An elastomeric connector provides shielded electrical connection between first and second circuit boards or other surfaces. Each circuit board includes an array of parallel conductive signal traces and an interposed array of parallel conductive ground traces. The elastomeric connector is comprised of an elongated generally rectangular body having an inner layer of conductive elastomeric material for providing selective electrical conduction between a first face and an opposite second face of the body. Electrically insulating elastomeric layers are provided on each side of the center conductive layer and elastomeric ground planes are provided on the respective opposite surfaces of the body orthogonal to the contact surfaces of the body. To provide shielded connection between the circuit boards, the elastomeric structure is disposed between the confronting circuit boards in a direction generally perpendicular to the signal and ground traces, and with the conductive inner layer of the structure in electrical contact with the signal traces of the first and second circuit boards, and with the ground planes of the elastomeric structure in an electrical contact with the ground traces of the circuit boards. An electrically insulating coating is provided over portions of the signal traces which underlie one or both of the elastomeric ground planes to prevent shorting of the signal traces by the ground plane. The circuit boards and the interposed elastomeric structure are maintained in the engaged position by an appropriate alignment and locking mechanism.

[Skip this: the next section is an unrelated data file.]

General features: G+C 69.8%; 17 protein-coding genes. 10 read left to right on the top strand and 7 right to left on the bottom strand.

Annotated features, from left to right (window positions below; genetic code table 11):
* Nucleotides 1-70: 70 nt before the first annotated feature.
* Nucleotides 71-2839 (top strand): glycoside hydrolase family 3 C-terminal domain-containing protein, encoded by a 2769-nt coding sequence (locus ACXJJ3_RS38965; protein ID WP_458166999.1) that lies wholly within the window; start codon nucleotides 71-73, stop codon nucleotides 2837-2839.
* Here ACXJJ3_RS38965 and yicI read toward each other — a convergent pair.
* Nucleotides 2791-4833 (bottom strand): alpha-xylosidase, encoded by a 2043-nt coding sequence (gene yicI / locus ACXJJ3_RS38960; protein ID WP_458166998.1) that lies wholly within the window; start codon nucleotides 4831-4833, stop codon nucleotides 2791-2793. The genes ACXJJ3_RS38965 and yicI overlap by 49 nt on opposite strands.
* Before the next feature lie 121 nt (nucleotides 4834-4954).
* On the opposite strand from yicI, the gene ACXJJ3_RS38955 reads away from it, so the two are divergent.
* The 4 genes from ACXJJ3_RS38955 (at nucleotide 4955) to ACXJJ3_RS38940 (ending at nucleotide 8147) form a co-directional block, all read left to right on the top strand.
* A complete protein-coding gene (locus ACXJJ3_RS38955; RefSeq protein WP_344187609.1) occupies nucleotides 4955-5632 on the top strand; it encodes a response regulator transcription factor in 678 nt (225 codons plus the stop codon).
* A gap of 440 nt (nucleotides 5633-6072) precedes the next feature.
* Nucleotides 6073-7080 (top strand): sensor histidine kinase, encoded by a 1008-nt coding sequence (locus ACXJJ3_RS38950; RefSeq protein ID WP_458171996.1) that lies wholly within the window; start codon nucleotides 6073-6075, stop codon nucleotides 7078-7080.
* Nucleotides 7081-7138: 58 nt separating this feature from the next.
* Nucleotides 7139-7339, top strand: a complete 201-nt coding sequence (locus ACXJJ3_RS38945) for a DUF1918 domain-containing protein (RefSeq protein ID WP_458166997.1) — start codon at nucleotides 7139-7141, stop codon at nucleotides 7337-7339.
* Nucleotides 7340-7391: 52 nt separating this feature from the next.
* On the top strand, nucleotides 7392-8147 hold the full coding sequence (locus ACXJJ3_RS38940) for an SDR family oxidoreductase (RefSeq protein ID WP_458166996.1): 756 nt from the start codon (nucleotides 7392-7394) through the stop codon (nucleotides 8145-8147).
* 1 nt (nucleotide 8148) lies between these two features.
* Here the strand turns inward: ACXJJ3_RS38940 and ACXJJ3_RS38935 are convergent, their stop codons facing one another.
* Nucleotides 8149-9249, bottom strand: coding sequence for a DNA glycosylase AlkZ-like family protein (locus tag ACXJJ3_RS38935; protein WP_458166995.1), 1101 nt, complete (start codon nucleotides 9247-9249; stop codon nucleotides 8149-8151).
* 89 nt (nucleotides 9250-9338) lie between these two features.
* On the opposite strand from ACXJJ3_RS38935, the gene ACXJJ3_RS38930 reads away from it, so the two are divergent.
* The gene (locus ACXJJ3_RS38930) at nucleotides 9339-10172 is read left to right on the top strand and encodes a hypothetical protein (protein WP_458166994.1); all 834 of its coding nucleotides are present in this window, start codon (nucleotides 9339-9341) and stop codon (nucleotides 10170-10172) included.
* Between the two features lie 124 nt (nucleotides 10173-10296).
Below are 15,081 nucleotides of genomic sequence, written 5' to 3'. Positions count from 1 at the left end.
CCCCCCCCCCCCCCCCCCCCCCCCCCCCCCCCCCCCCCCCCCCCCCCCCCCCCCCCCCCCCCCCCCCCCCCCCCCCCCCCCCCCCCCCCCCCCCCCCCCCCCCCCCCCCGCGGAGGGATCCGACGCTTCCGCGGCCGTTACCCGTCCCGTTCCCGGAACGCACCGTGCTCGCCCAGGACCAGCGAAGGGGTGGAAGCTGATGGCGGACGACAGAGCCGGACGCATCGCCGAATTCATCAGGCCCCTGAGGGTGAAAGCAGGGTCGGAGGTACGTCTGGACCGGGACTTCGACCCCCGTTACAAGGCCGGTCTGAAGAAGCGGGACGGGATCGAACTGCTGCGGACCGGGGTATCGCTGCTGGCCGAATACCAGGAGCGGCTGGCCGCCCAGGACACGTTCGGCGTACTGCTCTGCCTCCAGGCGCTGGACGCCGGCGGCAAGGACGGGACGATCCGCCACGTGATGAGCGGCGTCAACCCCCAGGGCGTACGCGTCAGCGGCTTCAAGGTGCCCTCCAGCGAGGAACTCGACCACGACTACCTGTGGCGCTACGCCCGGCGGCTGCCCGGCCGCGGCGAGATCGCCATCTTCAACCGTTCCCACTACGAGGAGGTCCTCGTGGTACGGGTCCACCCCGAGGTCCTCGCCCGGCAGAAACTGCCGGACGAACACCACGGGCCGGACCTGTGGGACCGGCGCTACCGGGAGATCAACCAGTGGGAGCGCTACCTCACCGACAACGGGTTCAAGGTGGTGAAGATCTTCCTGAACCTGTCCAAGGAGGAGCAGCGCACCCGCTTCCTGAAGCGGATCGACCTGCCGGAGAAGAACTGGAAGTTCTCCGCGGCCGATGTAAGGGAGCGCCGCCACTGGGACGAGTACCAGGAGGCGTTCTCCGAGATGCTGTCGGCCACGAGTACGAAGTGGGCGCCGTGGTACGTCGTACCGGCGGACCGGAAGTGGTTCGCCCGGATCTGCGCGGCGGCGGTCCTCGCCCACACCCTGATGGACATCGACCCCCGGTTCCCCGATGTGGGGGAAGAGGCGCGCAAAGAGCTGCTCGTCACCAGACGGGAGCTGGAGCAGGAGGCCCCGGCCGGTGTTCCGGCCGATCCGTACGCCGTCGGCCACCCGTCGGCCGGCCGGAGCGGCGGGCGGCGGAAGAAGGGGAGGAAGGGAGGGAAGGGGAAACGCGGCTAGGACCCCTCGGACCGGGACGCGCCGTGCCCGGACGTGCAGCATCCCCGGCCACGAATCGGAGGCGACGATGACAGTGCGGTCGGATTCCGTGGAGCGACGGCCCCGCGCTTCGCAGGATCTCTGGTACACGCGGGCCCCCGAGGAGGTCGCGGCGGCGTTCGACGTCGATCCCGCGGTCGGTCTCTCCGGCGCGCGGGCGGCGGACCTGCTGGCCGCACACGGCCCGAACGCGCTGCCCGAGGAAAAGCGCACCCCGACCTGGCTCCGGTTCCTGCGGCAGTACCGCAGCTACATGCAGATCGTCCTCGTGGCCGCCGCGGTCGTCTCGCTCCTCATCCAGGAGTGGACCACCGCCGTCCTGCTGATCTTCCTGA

In accordance with the invention the circuit board footprint of signal traces and adjacent ground traces in association with the shielded elastomeric connector structure provides shielded electrical connection between the circuit boards in a simple manner. The novel connector can achieve high speed interconnection of circuit boards or other conductive elements on respective spaced surfaces.
The invention will be more fully understood from the following detailed description taken in conjunction with the accompanying drawings in which: